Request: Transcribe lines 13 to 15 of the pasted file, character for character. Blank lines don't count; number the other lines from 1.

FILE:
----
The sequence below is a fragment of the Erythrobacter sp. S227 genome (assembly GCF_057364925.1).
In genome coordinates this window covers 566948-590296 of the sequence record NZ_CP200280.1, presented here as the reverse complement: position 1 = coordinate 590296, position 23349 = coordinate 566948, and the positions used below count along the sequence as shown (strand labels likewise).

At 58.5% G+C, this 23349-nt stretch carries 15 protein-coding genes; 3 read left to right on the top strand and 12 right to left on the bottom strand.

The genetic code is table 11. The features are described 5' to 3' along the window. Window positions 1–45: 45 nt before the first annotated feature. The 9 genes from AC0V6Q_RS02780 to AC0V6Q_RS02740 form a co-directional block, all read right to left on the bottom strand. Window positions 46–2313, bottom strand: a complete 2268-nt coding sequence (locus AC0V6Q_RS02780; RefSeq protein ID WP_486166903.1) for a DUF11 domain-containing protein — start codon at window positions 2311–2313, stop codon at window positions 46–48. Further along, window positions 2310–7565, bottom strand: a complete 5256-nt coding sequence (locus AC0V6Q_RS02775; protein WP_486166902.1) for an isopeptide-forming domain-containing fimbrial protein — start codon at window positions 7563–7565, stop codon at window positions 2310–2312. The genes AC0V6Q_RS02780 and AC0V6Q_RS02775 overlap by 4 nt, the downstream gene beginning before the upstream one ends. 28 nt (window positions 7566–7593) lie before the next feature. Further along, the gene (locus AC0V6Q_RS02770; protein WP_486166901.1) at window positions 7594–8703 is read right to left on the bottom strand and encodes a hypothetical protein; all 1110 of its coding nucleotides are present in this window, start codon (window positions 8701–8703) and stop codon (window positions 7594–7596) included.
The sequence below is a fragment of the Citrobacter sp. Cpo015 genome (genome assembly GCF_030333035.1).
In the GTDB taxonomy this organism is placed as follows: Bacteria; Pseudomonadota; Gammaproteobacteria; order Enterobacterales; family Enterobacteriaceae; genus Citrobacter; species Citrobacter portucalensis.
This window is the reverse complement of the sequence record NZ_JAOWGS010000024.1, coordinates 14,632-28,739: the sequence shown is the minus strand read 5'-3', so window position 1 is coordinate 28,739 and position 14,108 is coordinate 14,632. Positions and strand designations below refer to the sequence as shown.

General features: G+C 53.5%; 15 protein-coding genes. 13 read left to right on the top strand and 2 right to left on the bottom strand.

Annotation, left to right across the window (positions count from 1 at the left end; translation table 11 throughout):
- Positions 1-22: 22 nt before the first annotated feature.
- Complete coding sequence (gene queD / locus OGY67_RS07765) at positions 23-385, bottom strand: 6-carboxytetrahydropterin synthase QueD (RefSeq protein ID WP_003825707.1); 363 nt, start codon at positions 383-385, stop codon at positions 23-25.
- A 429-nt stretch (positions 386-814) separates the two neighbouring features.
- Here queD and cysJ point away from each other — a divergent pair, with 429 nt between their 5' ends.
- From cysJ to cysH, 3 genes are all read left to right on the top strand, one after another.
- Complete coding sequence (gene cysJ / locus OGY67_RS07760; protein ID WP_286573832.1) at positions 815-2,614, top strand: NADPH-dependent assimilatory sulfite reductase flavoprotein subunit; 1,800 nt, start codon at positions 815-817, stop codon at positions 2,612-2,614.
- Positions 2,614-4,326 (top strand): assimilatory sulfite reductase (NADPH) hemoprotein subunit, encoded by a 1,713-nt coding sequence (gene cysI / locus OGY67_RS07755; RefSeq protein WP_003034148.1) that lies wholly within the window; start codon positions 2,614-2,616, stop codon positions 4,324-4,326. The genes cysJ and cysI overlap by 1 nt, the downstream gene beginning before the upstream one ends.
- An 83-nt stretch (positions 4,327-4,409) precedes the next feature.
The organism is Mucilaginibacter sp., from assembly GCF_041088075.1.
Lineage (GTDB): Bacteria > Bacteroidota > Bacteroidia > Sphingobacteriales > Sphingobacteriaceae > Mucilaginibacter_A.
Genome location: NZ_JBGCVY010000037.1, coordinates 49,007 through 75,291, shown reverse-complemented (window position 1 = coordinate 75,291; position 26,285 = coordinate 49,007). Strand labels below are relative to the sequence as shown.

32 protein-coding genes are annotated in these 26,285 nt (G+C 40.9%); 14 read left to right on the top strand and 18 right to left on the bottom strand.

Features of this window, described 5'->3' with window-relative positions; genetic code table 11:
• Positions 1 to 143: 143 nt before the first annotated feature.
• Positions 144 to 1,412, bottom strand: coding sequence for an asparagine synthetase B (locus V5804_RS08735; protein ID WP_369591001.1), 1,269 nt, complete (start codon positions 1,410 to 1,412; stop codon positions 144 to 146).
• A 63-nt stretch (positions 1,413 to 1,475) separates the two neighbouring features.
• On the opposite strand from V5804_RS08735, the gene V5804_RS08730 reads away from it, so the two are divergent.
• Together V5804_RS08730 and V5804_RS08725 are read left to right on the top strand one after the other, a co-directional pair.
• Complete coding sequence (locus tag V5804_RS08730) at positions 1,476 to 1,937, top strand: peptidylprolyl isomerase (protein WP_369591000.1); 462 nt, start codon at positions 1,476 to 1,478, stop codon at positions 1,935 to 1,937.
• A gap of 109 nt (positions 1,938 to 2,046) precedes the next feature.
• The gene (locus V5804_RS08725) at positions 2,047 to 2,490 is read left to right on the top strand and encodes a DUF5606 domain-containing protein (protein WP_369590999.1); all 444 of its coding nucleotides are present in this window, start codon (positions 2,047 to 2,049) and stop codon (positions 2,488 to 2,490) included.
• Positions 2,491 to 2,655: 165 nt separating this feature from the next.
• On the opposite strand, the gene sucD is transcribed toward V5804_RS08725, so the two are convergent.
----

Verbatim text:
- Here queD and cysJ point away from each other — a divergent pair, with 429 nt between their 5' ends.
- From cysJ to cysH, 3 genes are all read left to right on the top strand, one after another.
- Complete coding sequence (gene cysJ / locus OGY67_RS07760; protein ID WP_286573832.1) at positions 815-2,614, top strand: NADPH-dependent assimilatory sulfite reductase flavoprotein subunit; 1,800 nt, start codon at positions 815-817, stop codon at positions 2,612-2,614.